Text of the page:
STANDARD OIL CO. OF CALIFORNIA V. CALIFORNIA, 291 U. S. 242 (1934)Subscribe to Cases that cite 291 U. S. 242
U.S. Supreme Court
Standard Oil Co. of California v. California, 291 U.S. 242 (1934)
Standard Oil Company of California v. California
Argued January 12, 1934
Decided February 5, 1934
291 U.S. 242
APPEAL FROM THE SUPREME COURT OF CALIFORNIA
A state is without power to levy a license tax in respect of the selling and delivery of goods on a military reservation included within the exterior limits of the state but over which the full legislative authority has been ceded to the United States by an Act of the state legislature. P. 291 U. S. 244.
218 Cal. 123, 22 P.2d 2, reversed.
Appeal from the reversal of a judgment in favor of the Oil Company in an action brought by the state to collect an excise tax together with a penalty. The judgment of reversal directed the trial court to enter judgment for the state as prayed.
MR. JUSTICE McREYNOLDS delivered the opinion of the Court.
By Ch. 267, Statutes 1923, as amended (Chs. 716 and 795, Statutes 1927), the State of California undertook to lay a license tax upon every distributor for each gallon of motor vehicle fuel "sold and delivered by him in this State," with certain exceptions not here important. chanrobles.com-red
At its own expense and risk, appellant, a Delaware corporation, qualified to do business in California, sold and delivered to the Post Exchange, within the Presidio of San Francisco, 420 gallons of gasoline. It carried this to the Exchange's place of business in barrels or by tank trucks. Both sale and delivery were within the area long held and occupied by the United States for military purposes.
The state demanded of appellant three cents per gallon upon the gasoline so sold and delivered. Payment being refused, this suit followed. In the trial court, the company prevailed. The Supreme Court held to the contrary, and, among other things, said:
"We have thus presented the question whether sales and deliveries of gasoline at a military reservation under the sole jurisdiction of the United States, made to the army post exchange therein, are to be excluded in fixing the license fees to be paid by the distributor under said act of the Legislature. . . . It is at once conceded, as already implied, that the military reservation in question is territory over which the United States exercises sole legislative authority. . . . It is contended that, by reason of this concession, a sale consummated on it is a sale outside the state, as though consummated in Nevada or Oregon. It is our conclusion that the manifest intention of the act was to include all sales completed within the geographical confines of the state, and, for this purpose, said military reservation was to be included like all other territory."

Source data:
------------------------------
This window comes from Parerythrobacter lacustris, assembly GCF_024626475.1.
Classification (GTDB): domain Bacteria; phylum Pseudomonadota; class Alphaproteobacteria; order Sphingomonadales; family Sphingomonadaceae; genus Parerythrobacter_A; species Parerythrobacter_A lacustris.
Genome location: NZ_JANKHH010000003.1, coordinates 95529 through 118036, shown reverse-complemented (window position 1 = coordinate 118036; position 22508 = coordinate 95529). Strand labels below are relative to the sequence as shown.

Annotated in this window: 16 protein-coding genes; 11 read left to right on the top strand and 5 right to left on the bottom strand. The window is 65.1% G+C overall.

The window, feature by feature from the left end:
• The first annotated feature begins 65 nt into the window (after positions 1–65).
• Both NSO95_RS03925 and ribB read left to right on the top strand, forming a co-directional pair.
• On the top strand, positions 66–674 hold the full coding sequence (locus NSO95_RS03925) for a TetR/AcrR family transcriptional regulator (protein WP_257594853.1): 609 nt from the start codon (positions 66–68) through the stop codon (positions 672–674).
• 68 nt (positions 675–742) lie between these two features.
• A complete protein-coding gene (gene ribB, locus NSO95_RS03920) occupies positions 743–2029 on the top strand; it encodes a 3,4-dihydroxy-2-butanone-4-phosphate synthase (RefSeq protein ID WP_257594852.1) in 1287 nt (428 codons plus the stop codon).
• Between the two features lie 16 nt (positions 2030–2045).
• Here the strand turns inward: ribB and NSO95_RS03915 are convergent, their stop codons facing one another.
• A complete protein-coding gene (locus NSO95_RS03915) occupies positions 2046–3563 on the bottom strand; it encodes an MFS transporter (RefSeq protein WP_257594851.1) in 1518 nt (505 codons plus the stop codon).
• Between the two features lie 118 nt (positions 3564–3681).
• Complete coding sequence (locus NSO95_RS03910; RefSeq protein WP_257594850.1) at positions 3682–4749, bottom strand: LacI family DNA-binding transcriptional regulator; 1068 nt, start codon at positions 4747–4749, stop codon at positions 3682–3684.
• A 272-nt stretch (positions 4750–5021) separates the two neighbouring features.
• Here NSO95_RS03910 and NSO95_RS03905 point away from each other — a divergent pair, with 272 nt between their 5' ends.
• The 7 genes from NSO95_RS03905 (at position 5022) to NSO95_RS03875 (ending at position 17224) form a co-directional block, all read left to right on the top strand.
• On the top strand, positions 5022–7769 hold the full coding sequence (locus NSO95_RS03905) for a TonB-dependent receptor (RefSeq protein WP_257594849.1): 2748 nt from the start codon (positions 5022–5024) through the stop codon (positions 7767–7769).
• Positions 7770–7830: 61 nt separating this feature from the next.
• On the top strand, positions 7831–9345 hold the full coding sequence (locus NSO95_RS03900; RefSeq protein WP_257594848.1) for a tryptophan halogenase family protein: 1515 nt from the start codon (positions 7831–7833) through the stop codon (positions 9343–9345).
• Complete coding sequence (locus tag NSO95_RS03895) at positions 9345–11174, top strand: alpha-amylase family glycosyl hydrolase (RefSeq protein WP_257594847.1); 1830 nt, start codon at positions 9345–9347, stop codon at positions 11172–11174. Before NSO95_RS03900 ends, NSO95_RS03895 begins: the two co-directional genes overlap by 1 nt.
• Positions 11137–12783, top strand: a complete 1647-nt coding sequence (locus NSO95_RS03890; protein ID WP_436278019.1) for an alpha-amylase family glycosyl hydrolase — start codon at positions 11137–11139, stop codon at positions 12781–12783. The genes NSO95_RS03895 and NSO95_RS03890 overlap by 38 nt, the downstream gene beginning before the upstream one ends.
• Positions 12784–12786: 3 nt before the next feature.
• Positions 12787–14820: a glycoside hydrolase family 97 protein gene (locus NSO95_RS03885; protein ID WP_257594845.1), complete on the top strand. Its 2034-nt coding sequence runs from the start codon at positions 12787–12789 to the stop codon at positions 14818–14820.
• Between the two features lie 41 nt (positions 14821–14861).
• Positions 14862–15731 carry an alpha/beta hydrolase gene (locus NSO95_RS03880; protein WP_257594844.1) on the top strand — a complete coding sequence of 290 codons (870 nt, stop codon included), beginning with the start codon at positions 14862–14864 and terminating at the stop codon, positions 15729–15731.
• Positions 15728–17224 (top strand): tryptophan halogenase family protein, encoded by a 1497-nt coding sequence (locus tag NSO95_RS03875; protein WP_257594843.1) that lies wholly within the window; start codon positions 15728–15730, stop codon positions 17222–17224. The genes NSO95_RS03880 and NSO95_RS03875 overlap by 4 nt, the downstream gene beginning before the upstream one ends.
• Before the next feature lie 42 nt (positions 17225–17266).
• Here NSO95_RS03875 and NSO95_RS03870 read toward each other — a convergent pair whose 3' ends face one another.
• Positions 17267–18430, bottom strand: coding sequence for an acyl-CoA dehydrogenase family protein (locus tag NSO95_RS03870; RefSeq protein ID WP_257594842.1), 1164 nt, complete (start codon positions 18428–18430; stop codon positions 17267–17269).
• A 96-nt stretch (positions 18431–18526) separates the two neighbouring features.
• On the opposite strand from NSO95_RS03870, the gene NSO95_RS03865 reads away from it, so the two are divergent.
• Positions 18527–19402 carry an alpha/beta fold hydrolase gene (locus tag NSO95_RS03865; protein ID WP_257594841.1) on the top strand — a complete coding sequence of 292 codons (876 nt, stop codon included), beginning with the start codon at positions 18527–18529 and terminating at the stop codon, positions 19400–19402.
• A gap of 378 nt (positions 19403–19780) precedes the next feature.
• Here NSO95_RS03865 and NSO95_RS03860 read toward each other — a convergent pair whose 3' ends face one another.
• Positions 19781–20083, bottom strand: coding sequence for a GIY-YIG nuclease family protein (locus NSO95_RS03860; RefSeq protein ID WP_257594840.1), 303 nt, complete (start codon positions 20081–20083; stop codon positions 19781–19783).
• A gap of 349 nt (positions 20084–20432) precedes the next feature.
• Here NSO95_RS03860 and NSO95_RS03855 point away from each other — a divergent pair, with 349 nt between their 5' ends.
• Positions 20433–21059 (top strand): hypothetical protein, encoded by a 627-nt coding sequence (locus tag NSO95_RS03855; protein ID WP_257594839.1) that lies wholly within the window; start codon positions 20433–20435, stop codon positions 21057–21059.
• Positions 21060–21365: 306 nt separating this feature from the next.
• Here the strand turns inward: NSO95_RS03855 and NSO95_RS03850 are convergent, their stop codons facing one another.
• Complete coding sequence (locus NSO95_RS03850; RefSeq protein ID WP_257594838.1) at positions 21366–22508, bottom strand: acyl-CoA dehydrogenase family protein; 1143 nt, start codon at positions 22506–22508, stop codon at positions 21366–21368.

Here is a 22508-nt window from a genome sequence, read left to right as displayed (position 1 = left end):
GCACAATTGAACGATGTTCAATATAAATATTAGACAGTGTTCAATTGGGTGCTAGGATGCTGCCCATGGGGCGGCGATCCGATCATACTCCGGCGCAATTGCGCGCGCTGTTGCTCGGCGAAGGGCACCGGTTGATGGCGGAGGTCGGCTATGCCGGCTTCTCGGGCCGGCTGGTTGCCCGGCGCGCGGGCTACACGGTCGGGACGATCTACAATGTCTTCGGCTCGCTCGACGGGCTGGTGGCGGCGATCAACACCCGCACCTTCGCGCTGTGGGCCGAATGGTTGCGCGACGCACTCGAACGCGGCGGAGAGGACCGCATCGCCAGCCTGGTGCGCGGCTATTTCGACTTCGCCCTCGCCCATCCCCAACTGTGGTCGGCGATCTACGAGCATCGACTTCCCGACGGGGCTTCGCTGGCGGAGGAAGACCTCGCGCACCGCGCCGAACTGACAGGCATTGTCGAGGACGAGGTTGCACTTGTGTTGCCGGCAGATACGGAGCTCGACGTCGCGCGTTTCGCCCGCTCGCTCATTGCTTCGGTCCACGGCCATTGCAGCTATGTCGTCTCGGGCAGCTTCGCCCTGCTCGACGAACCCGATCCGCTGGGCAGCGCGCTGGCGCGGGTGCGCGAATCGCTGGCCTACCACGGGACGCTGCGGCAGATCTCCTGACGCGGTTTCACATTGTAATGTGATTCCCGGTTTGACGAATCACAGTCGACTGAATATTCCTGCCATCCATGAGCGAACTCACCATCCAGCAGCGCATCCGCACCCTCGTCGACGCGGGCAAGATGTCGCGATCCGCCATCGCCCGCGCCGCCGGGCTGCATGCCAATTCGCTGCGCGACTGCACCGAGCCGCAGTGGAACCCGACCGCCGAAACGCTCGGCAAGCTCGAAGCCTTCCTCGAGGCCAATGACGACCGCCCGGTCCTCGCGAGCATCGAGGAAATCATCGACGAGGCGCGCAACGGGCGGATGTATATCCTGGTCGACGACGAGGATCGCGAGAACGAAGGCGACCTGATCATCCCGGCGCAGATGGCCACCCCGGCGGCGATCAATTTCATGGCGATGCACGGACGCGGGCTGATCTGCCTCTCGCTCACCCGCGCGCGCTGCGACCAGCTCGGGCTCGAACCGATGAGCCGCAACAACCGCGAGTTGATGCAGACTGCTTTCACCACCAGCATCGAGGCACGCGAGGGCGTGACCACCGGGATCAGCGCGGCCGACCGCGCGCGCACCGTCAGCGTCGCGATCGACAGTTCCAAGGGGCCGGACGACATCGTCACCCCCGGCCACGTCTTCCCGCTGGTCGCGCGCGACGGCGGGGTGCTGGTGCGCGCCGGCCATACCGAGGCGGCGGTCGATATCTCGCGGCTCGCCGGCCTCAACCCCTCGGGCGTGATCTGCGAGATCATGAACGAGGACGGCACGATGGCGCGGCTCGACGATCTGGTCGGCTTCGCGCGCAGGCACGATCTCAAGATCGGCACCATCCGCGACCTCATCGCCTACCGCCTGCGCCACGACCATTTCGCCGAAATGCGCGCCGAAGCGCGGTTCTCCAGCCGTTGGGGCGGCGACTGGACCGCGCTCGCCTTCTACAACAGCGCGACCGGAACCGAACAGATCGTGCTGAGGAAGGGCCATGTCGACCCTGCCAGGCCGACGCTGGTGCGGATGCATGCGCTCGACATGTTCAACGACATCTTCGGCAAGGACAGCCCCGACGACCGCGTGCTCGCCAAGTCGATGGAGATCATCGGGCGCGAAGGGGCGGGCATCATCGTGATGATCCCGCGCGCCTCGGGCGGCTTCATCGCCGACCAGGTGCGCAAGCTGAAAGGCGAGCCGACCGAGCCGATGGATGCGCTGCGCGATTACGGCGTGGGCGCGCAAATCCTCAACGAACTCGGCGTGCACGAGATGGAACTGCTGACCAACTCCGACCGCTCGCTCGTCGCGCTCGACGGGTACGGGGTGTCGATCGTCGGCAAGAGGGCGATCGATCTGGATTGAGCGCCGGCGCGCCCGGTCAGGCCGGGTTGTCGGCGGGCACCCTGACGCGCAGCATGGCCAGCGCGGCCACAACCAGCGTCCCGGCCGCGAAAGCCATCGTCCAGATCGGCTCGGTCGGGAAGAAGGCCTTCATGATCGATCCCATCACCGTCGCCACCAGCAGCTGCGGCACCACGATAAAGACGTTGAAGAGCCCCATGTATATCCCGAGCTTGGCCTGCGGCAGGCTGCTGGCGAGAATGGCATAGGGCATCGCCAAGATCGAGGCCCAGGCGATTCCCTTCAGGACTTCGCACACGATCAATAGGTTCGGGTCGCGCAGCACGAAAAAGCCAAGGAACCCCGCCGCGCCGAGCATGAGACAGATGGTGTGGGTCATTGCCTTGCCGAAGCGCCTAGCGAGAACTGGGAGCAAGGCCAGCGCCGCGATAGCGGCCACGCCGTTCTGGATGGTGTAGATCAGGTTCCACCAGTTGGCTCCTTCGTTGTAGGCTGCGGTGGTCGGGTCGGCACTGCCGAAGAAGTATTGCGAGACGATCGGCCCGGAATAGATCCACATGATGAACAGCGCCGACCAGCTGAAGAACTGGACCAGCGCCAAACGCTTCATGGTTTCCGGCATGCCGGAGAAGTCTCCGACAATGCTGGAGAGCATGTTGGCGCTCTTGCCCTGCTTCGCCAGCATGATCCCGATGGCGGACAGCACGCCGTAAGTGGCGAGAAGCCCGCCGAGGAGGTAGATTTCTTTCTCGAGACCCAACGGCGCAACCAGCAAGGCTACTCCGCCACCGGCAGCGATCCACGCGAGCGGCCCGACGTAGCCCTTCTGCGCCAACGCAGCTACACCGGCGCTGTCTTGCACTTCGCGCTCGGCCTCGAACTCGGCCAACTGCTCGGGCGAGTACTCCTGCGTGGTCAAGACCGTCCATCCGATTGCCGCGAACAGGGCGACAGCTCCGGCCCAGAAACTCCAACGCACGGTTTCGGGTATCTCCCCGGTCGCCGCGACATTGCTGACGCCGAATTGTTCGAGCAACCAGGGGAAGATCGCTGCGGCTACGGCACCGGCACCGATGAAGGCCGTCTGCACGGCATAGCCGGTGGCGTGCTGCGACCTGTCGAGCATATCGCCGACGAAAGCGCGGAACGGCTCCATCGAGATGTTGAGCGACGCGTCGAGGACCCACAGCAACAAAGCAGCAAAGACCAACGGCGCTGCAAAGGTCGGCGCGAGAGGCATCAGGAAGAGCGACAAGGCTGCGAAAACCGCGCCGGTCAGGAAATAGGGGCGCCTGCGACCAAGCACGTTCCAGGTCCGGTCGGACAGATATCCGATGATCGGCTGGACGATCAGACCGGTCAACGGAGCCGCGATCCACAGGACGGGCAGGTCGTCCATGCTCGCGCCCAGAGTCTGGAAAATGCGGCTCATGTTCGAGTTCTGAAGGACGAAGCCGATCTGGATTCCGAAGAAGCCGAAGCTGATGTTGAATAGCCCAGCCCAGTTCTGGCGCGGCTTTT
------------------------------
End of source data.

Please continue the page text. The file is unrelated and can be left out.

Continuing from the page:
218 Cal. 123, 126.
The Presidio of San Francisco, a tract of more than fourteen hundred acres, lies between that city and the Golden Gate, and is within the exterior limits of California. Established as a military post under Spanish dominion about 1776, it continued to be so used by the Republic of Mexico until ceded to the United States in 1848 by the Treaty of Guadalupe Hidalgo. An executive chanrobles.com-red
order of November 6, 1850, dedicated it to public purposes; since then, it has been occupied as a military reservation. By Act of March 2, 1897, California ceded to the United States exclusive jurisdiction over this area with a proviso:
"That this state reserves the right to serve and execute on said lands all civil process, not incompatible with this cession, and such criminal process as may lawfully issue under the authority of this state against any person or persons charged with crimes committed without said lands."
See United States v. Watkins, 22 F.2d 437. The state reserved to herself no power whatever in respect of taxation.
Appellant challenges the validity of the taxing act as construed by the Supreme Court. The argument is that, since the state granted to the United States exclusive legislative jurisdiction over the Presidio, she is now without power to impose taxes in respect of sales and deliveries made therein. This claim, we think, is well founded, and the judgment below must be reversed.
In three recent cases, Arlington Hotel Co. v. Fant, 278 U. S. 439, United States v. Unzeuta, 281 U. S. 138, and Surplus Trading Co. v. Cook, 281 U. S. 647, we have pointed out the consequences of cession by a state to the United States of jurisdiction over lands held by the latter for military purposes. Considering these opinions, it seems plain that, by the Act of 1897, California surrendered every possible claim of right to exercise legislative authority within the Presidio -- put that area beyond the field of operation of her laws. Accordingly, her legislature could not lay a tax upon transactions begun and concluded therein.
Arlington Hotel Co. v. Fant, 278 U. S. 439, denied the power of Arkansas by legislation to modify the liability of innkeepers within a reservation ceded by her to the United States. chanrobles.com-red
United States v. Unzeuta, 281 U. S. 138, affirmed the exclusive jurisdiction of the United States over crimes committed within a reservation lying within Nebraska. Jurisdiction had been ceded by the state.
Surplus Trading Co. v. Cook, 281 U. S. 647, ruled that land within Arkansas purchased by the United States for military purposes with the state's consent was under their exclusive jurisdiction. Private personal property therein was declared not subject to taxation by the state.
The principle approved in those cases applies here. A state cannot legislate effectively concerning matters beyond her jurisdiction and within territory subject only to control by the United States.
The judgment of the Supreme Court must be reversed. The cause will be remanded for further proceedings not inconsistent with this opinion.